HORIZONTAL JUMPS DEEP FOR WOMEN
The Cal women will have a more balanced attack than the men, though they will also be looking to the field for the bulk of their points. On the track, junior Antonette Carter will look to score in both the 100m and 200m. Carter has a time this year of 11.65 in the 100m, seeding her 10th, but her stronger event remains the 200m, where she ranks fourth with a time of 23.55, but can beat the field if she runs her lifetime best of 23.26. Freshman Alysia Johnson had an incredible 400m at the 111th Big Meet where she ran 54.08 to rank higher conference-wise in the 400m than the 800m, her primary event. Johnson currently stands 15th in the 800m. Senior Chloe Jarvis ranks first in the 800m with her time of 2:05.6, but can run as fast as 2:03.62.
The Bears have an incredible amount of depth in the horizontal jumps this year with three athletes ranked in the top 10 in both events. Carter ranks second in the long jump with a mark of 20-8.5, her lifetime best. Freshman Cassandra Strickland has the Bear's highest seed in the triple jump, where she ranks third with a lifetime best set during the indoor season of 42-1.25.
Freshman Missy Faubus ranks in the top 10 for both the discus and the shot put. Faubus threw her lifetime best of 53-0.5 at the 111th Big Meet and eclipsed her previous lifetime best by almost three feet. The throw makes her sixth in the Pac-10. Finally, the hammer throw has two ranked Bears in sophomore Giulia Urlando and sophomore Carrie Johnson, who both set lifetime bests at the 111th Big Meet of 190-6 and 188-7.5, respectively. Urlando's mark makes her the second-best hammer thrower all-time at Cal behind only assistant coach Jennifer Joyce.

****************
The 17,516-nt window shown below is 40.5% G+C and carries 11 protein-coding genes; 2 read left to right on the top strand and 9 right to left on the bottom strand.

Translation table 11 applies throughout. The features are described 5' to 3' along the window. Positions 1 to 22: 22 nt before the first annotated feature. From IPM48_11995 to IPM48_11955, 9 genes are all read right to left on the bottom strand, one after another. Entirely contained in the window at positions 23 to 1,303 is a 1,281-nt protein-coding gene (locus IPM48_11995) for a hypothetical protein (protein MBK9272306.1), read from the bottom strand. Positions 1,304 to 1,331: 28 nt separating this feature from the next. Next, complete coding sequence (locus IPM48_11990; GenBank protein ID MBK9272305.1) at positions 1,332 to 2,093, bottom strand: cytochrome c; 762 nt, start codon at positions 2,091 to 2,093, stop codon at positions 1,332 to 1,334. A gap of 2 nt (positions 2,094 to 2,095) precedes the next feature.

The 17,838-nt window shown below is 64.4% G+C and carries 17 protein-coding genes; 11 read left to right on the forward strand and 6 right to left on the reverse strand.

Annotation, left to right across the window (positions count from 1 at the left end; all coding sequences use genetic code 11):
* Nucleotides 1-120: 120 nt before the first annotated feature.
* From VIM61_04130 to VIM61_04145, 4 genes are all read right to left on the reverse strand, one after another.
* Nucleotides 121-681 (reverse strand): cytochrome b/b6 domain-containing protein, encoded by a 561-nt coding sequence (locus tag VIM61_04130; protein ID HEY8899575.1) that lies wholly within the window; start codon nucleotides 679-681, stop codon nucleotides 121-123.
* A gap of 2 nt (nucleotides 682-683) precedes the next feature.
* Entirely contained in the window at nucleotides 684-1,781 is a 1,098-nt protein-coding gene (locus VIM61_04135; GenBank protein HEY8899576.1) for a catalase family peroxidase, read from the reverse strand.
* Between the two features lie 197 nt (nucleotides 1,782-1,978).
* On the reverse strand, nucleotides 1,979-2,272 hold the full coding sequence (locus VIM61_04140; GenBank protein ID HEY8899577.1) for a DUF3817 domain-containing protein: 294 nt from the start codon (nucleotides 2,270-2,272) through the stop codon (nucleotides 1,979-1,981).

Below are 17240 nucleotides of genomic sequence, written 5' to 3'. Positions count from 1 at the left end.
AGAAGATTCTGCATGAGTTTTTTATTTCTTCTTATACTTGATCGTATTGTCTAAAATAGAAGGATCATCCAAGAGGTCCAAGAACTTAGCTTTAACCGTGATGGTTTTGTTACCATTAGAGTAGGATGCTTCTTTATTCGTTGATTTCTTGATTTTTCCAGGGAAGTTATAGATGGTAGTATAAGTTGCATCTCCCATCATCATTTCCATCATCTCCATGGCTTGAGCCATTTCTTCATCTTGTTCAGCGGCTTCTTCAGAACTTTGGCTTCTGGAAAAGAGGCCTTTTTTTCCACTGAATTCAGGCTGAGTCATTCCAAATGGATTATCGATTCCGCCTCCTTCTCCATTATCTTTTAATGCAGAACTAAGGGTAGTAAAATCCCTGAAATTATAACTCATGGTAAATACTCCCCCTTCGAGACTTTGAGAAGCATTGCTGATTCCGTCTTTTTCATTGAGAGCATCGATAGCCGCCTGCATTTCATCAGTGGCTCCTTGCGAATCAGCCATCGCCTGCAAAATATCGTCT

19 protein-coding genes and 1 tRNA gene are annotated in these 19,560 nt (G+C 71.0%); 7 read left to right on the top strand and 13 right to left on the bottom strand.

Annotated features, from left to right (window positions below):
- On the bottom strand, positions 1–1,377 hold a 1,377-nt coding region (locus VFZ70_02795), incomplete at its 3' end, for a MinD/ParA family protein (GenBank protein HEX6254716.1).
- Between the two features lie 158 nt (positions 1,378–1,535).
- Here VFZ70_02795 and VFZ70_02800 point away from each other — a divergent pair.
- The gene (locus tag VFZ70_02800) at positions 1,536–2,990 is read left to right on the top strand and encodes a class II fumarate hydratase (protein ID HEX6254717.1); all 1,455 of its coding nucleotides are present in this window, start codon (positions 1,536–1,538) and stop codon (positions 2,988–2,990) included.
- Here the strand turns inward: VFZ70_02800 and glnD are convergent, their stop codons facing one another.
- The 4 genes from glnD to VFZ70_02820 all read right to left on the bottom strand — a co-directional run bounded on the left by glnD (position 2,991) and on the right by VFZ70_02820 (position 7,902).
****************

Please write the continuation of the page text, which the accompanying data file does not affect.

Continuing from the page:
LAST WEEKEND AT PAC-10 MULTIS
All-American Brooke Meredith came into the second day of the Pac-10 heptathlon in fourth on the strength of a first day lifetime-best score of 3,239 points. The first day performance included two lifetime bests in the 100mH and the shot put. Meredith didn't move into third until the final event, the 800m, where she beat Oregon's Lauryn Jordon by over 13 seconds to overtake the Duck by 147 points for a final score of 5,446.
Junior Jonas Hallgrimsson performed similarly by moving into third from fourth at the last event, the 1,500m. Andy Young of Oregon was securely in second and had planned to pace teammate Cody Fleming, whom Hallgrimsson needed to beat by at least a second in order to take third. Throughout the race, Young ran in the lead, yelling encouragement to the athlete behind him whom he assumed was Fleming. At 1,100m, Young finally looked over his shoulder to see Hallgrimsson right on his hip with Fleming trailing badly. Upon seeing this, Young broke pace since he realized he had been helping Hallgrimsson the entire time. Hallgrimsson ended up beating Fleming by more than five seconds to beat the Duck for third by only 12 points.